Database of radiological incidents and related events--Johnston's Archive

Chernobyl reactor accident, 1986

compiled by Wm. Robert Johnston
last modified 11 June 2006

Date: 26 April-6 May 1986

Location: Chernobyl nuclear power station, Prypyat, Ukraine, USSR

Type of event: steam/chemical explosion and subsequent fire in graphite-moderated power reactor


The Chernobyl nuclear power station included four RBMK-1000 reactors at a site 3 km from Prypyat (pop. 45,000) and 15 km from Chernobyl (pop. 12,500). The RBMK-1000 reactor is a graphite-moderated, water-cooled reactor producing 1 MW of power. The design lacks a Western-style containment vessel, instead being based on older Soviet designs optimized for production of plutonium. Unit 4 (housed in the same building as Unit 3) was completed in December 1983 and fully brought on line in March 1984. The early commissioning had left several safety tests undone. In April 1986 Unit 4 was nearly through its first fuel cycle, with the result that a variety of fission products were built up in the core.

On 25 and 26 April 1986 operators were attempting to perform safety tests. On the morning of 26 April they circumvented safety systems to conduct a test at 1:23 AM. The test resulted in a power excursion; without a rapid ability to reinsert control rods the reactor reached 100 times its design thermal output about 1:23:40 AM. A steam explosion at 1:24 AM lifted the 1000-ton upper reactor cover, allowing all the water in the core to escape. This was followed by a second explosion, possibly a hydrogen explosion fueled by reaction of steam from ruptured pipes with zirconium and/or graphite in the reactor core. The second explosion ruptured the roof of the reactor building and expelled about 25% of the reactor core within and beyond the building. One person above the reactor was killed instantly by the explosions. A second person in the reactor building was severely burned by steam; he was found partly buried by debris and died within a few hours. Burning graphite and hot core material ejected by the explosions started about 30 fires, including some on the combustible tar roof of Unit 3. Many plant workers displayed symptoms of radiation sickness within hours of the explosion. In addition to plant workers, firefighters were also exposed significantly while successfully extinguishing fires started on the roof of Unit 3. Total number of people hospitalized was 108 by 6:00 AM and 132 by the end of the first day. Air flow in the damaged reactor building fed a fire in the graphite in the core. About 12 megacuries of radioactivity was released on the first day. Over the following days, attempts to extinguish the fire by dropping material onto the reactor core through the ruptured roof tended to insulate the core, allowing temperatures and emissions to increase after 31 April. The fire was extinguished on 6 May after about 40 megacuries had been released by the fire (in addition to releases on 26 April).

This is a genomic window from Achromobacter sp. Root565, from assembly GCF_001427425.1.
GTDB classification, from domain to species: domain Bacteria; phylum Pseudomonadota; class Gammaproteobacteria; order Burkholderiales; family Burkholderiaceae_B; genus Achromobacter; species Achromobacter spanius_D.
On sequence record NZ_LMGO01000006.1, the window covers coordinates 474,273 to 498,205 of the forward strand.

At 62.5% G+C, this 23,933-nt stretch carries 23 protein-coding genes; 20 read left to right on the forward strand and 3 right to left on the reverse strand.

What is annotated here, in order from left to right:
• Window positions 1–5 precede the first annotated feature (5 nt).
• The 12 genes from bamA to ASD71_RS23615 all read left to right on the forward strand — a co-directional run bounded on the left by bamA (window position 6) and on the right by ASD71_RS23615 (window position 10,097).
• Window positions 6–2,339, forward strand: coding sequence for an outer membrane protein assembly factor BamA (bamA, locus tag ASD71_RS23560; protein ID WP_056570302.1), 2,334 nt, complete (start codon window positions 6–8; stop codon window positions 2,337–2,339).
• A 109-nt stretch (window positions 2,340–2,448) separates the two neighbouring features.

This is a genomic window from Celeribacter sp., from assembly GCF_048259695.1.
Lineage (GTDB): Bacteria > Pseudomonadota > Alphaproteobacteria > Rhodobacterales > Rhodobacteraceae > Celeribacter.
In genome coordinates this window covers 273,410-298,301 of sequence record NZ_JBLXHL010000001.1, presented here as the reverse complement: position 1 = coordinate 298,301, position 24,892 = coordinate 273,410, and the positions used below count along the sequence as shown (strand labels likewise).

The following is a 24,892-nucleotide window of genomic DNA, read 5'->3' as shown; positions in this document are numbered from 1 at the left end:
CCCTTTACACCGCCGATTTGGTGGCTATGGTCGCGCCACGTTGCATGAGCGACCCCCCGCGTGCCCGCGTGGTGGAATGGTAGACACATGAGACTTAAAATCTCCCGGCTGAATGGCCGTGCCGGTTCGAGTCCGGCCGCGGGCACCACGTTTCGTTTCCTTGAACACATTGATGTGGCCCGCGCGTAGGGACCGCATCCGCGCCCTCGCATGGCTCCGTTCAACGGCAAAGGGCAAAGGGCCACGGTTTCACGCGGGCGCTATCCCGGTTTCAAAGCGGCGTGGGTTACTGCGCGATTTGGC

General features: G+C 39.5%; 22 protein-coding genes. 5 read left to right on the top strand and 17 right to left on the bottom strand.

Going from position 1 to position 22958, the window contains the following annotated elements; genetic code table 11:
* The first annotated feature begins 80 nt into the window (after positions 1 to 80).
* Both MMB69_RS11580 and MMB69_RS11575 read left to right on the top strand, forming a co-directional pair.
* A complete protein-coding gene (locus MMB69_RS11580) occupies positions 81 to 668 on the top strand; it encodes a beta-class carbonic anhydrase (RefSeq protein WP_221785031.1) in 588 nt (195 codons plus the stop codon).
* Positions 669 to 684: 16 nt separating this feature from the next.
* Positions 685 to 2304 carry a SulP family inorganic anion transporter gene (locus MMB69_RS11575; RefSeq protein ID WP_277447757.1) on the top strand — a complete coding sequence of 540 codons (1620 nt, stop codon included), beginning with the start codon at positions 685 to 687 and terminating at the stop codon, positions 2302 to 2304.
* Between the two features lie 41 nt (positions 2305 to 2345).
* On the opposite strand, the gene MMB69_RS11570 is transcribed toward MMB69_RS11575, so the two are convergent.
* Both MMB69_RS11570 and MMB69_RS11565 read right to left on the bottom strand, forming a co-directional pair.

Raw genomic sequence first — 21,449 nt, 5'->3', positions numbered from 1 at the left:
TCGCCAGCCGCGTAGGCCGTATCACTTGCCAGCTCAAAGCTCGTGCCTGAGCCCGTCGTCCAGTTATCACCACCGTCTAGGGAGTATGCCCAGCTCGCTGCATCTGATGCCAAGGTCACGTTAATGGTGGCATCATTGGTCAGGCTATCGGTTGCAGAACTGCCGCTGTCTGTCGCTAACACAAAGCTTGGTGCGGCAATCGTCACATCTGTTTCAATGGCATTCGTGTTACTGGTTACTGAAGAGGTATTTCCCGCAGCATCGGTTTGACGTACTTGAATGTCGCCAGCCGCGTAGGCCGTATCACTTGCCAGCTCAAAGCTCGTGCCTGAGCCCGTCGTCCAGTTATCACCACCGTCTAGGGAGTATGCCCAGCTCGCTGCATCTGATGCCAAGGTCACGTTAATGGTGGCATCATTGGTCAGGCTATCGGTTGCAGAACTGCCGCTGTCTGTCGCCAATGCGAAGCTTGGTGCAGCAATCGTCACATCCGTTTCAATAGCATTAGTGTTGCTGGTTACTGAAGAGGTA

Three individuals died of non-radiation effects: the two killed on 26 April and a third who died of a heart attack. Another 28 individuals (6 firefighters and 22 power plant workers) died of acute radiation sickness, and 238 others survived with acute radiation sickness. Of 22 exposed to 600 to 1,600 rad, 20 died of radiation (one additional death may be due to heart attack associated with the accident); two of these deaths were individuals with total body thermal burns. Survival times for these 20 radiation deaths were 10, 14, 14, 14, 15, 17, 17, 18, 18, 18, 20, 21, 23, 24, 24, 25, 30, 48, 86, and 91 days. Exposures ranging from 400 to 600 rad occurred for 23 individuals, of whom 7 died, all of whom had severe beta burns (covering at least 30% of the body). Survival times for these seven were 16, 18, 21, 23, 32, 34, and 48 days. Exposures of 200 to 400 rad were incurred by 53 individuals, one of whom died 96 days after the accident. Some deaths involved complications of emergency transplants; 13 bone marrow transplants and 6 human embryo liver transplants were performed in the weeks following the accident. Survivors with radiation sickness included about 31 with beta radiation burns. In these cases burns developed one to three weeks after exposure over 1 to 30% or more of the body. A total of about 710 plant workers and emergency workers received doses over 50 rad. Workers who received doses between 25 and 50 rad during response or recovery operations include about 60 workers during the accident, about 2,900 workers during recovery through 1987, and about 16,000 military servicemen. Evacuation of residents under the plume was delayed by the government's unwillingness to publically acknowledge the accident. Throughout Europe many abortions of normal pregnacies were obtained out of fears of radiation from Chernobyl; studies suggest about 100 excess abortions in Italy and 400 excess abortions in Denmark in the months following the accident. Over the following years the principal observed chronic affect has been a significant increase in childhood thyroid cancer, affecting 700-1400 children with 10 deaths reported; these figures are far above background rates, whereas other cancers are not significantly different than background levels.

Consequences: 31 acute fatalities--2 from explosion, 1 from heart attack, 28 from radiation (maximum exposure 1,600 rem); 238 acute radiation injuries; additional chronic radiation injuries (primarily thyroid injuries) with 10 probably chronic deaths (from thyroid cancer).


© 2004, 2005, 2006 by Wm. Robert Johnston.
Last modified 11 June 2006.
Return to Home. Return to Nuclear Weapons Resources. Return to Database of radiological incidents and related events.